Quit Clichés Cold Turkey

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By Myra Johnson

Sitting on the fence about using clichés? Here are 50 reasons to quit cold turkey!

Clichés are the bane of a writer’s existence. We’ve all used them, both in our everyday conversations and in our manuscripts. Clichés are comfortable as an old shoe, phrases we use in a heartbeat because the meanings are usually crystal clear. Clichés roll off the tongue (or onto the keyboard) like water off a duck’s back.

There’s nothing inherently wrong with clichés. They’re just . . . tired. Stale. Overused.

Admit it-clichés are an excuse to be lazy in our communication, and as writers we owe our readers better than that. Not to mention the difficulty clichés and other such idioms present to readers who may not speak our brand of English.

So if you must use a cliché in your manuscript, make sure you’re doing it with intentionality. You may be writing about a character for whom speaking in clichés is a personality quirk. In deep POV narrative, sometimes a cliché comes across as perfectly natural or even expected. When possible, however, give the cliché an interesting twist. For example, not simply “a bur under his saddle,” but “a thorn bush the size of a Texas tumbleweed.”

Now it’s time to put on your thinking caps. Below you’ll find a list of 50 clichés. Choose a few and suggest simpler, clearer, or more creative alternatives.

I’ll start you off with a couple of examples.

1. bad apple – degenerate, troublemaker, the very last boy you’d want dating your teenage daughter
2. ball of fire – dynamo, high achiever, a car salesman who’s slapping the sold sign on your trade-in before you’ve driven your new car off the lot
3. barrel of laughs
4. cold fish
5. drop in the bucket
6. eat like a bird
7. every trick in the book
8. fight like cats and dogs
9. free as a bird
10. green around the gills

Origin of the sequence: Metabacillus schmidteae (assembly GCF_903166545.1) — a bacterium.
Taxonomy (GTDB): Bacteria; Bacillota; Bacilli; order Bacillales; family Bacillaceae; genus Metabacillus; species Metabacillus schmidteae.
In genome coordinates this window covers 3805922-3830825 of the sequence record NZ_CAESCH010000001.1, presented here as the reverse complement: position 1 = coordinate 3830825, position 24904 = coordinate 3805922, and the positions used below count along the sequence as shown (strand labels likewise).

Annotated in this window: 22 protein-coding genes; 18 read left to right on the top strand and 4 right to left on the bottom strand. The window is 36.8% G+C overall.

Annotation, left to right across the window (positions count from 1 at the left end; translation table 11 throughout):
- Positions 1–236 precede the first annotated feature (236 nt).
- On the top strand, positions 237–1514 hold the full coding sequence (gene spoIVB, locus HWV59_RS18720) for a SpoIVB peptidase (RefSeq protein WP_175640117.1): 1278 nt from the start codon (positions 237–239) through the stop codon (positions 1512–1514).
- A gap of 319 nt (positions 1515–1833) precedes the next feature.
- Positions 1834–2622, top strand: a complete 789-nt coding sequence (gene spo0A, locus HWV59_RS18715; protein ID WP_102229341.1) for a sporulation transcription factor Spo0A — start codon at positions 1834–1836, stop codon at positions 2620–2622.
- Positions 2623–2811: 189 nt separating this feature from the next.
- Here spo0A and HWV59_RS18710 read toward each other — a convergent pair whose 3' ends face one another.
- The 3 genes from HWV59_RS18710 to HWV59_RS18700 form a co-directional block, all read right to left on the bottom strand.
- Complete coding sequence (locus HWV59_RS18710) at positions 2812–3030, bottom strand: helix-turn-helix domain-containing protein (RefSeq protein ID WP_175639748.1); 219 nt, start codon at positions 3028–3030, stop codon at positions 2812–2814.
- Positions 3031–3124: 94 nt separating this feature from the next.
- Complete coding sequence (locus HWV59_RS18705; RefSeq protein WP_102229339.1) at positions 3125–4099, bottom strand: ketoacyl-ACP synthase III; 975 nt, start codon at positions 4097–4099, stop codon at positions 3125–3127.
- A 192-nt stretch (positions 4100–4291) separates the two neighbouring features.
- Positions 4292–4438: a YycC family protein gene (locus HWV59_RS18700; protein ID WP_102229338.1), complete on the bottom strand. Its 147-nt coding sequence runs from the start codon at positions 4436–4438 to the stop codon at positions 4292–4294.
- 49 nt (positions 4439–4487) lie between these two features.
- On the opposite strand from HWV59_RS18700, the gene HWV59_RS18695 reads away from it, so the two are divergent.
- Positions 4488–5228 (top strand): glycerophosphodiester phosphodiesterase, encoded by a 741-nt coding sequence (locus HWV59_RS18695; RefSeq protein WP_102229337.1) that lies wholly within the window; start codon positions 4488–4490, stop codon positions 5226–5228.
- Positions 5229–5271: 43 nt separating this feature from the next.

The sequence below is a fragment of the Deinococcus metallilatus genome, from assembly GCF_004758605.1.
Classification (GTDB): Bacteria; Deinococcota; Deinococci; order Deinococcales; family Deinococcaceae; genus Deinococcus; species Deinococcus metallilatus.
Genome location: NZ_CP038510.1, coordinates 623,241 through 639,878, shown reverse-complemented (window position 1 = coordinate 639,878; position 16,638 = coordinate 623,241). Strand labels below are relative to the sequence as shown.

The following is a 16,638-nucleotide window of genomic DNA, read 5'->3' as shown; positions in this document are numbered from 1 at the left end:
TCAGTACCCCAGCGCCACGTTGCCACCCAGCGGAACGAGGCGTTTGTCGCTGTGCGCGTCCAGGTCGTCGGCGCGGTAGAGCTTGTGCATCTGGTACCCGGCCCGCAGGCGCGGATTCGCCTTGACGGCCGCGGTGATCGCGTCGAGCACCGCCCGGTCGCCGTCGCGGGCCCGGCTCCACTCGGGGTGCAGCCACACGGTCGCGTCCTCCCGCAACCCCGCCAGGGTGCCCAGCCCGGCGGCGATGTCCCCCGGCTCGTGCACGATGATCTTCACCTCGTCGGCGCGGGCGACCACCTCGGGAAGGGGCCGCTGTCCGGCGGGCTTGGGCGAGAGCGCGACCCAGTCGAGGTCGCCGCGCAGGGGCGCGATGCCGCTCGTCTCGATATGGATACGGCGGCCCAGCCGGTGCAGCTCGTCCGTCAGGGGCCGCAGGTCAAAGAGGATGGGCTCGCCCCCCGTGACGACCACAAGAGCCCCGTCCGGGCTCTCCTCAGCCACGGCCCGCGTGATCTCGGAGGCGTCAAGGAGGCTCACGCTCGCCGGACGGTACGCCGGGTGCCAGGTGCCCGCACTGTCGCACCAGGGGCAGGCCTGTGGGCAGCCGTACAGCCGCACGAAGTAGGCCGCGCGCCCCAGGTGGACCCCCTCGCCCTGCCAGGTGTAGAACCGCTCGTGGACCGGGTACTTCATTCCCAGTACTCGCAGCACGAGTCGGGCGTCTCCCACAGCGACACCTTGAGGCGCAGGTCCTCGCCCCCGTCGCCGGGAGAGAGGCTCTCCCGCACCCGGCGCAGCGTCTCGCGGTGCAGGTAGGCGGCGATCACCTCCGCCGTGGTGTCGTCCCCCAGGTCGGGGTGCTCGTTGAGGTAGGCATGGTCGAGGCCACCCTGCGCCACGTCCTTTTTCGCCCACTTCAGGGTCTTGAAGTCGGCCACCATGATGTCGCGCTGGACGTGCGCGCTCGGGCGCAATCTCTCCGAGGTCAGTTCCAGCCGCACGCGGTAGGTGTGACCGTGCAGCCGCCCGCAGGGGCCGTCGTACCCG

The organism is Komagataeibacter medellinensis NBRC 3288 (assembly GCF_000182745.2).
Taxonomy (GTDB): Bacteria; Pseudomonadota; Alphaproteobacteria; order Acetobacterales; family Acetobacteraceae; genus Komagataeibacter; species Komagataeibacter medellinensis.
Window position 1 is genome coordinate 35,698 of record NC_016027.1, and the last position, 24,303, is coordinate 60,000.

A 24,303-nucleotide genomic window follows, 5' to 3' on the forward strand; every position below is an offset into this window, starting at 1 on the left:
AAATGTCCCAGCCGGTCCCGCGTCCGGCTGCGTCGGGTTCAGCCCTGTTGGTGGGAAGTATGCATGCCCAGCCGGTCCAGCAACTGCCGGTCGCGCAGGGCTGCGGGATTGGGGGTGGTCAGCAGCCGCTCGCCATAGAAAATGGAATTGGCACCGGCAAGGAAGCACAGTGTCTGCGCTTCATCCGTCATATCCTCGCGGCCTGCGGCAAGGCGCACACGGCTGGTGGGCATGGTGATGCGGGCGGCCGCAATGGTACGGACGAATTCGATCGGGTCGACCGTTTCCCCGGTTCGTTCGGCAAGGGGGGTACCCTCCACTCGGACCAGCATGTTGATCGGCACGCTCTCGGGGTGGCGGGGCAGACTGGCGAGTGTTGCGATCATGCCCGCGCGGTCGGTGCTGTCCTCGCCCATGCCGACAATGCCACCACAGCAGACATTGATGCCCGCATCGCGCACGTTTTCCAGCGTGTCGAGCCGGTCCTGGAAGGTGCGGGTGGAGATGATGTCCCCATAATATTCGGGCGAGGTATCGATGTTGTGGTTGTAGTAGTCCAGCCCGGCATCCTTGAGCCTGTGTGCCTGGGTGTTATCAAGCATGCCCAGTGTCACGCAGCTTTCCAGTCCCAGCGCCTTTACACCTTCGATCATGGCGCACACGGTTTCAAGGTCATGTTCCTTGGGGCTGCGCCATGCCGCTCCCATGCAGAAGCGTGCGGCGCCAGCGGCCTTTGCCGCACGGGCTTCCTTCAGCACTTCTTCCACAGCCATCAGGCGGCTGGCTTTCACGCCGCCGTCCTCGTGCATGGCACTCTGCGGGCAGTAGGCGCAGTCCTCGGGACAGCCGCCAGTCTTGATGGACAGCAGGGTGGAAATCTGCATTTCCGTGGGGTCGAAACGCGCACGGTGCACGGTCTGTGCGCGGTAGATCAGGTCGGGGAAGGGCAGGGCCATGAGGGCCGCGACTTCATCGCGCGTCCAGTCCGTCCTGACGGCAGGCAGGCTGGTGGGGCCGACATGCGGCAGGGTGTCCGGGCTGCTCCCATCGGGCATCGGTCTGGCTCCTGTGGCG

11. happy as a lark
12. haul over the coals
13. high on the hog
14. hungry as a bear
15. in hot water
16. jump down her throat
17. kick the bucket
18. lay an egg
19. leave no stone unturned
20. like clockwork
21. look before you leap
22. make a mountain out of a molehill
23. mind like a steel trap
24. muddy the waters
25. nothing to sneeze at
26. on pins and needles
27. on thin ice
28. out of the blue
29. out on a limb
30. play it by ear
31. quiet as a mouse
32. rest on one’s laurels
33. round peg in a square hole
34. sick as a dog
35. small potatoes
36. sour grapes
37. sweep under the rug
38. take with a grain of salt
39. thin as a reed
40. throw the book at
41. turn a blind eye to
42. under the weather
43. under the gun
44. up a creek
45. wake up and smell the coffee
46. water under the bridge
47. wet behind the ears
48. when push comes to shove
49. white as a sheet
50. wipe the slate clean

Did you have a ghost of an idea there were so many clichés? Believe me, these are only a drop in the bucket! Why, I could have gone on from dawn till dusk! Don’t go off the deep end, but which clichés make your hair curl? Toss them to the curb and you could be singing a different tune. You may feel like a square peg in a round hole at first, but if you rake that manuscript over the coals and do a clean sweep of those pesky clichés, every Tom, Dick, and Harry will sit up and take notice.

WhisperGoodbye cover Myra Johnson is a two-time ACFW Carol Award finalist and RWA Golden Heart winner. Her upcoming release is Whisper Goodbye: Till We Meet Again, Book 2 (Abingdon Press, April 2014). Myra currently serves as president of ACFW-Charlotte Chapter. She and her husband reside in North Carolina with two pampered lapdogs.

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